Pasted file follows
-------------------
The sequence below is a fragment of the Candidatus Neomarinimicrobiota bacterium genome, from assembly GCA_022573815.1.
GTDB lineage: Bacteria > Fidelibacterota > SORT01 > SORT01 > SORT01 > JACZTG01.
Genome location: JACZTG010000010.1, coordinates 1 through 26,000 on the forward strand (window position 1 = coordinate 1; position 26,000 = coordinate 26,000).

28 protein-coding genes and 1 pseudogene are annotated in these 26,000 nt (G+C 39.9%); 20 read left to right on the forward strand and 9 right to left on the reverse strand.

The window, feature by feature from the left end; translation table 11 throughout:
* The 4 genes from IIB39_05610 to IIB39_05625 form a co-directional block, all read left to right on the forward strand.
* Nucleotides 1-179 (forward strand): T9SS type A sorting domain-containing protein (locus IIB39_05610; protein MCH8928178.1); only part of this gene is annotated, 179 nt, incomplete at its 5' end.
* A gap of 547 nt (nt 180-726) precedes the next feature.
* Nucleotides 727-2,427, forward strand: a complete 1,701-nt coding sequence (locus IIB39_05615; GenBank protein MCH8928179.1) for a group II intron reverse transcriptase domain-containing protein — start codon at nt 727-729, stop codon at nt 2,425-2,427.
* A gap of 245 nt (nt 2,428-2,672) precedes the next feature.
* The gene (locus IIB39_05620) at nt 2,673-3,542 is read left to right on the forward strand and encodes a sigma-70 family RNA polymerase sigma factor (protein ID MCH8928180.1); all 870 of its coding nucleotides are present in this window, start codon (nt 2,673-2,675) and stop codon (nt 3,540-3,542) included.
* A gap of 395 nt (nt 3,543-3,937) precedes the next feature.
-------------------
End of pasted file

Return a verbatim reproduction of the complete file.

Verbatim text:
The sequence below is a fragment of the Candidatus Neomarinimicrobiota bacterium genome, from assembly GCA_022573815.1.
GTDB lineage: Bacteria > Fidelibacterota > SORT01 > SORT01 > SORT01 > JACZTG01.
Genome location: JACZTG010000010.1, coordinates 1 through 26,000 on the forward strand (window position 1 = coordinate 1; position 26,000 = coordinate 26,000).

28 protein-coding genes and 1 pseudogene are annotated in these 26,000 nt (G+C 39.9%); 20 read left to right on the forward strand and 9 right to left on the reverse strand.

The window, feature by feature from the left end; translation table 11 throughout:
* The 4 genes from IIB39_05610 to IIB39_05625 form a co-directional block, all read left to right on the forward strand.
* Nucleotides 1-179 (forward strand): T9SS type A sorting domain-containing protein (locus IIB39_05610; protein MCH8928178.1); only part of this gene is annotated, 179 nt, incomplete at its 5' end.
* A gap of 547 nt (nt 180-726) precedes the next feature.
* Nucleotides 727-2,427, forward strand: a complete 1,701-nt coding sequence (locus IIB39_05615; GenBank protein MCH8928179.1) for a group II intron reverse transcriptase domain-containing protein — start codon at nt 727-729, stop codon at nt 2,425-2,427.
* A gap of 245 nt (nt 2,428-2,672) precedes the next feature.
* The gene (locus IIB39_05620) at nt 2,673-3,542 is read left to right on the forward strand and encodes a sigma-70 family RNA polymerase sigma factor (protein ID MCH8928180.1); all 870 of its coding nucleotides are present in this window, start codon (nt 2,673-2,675) and stop codon (nt 3,540-3,542) included.
* A gap of 395 nt (nt 3,543-3,937) precedes the next feature.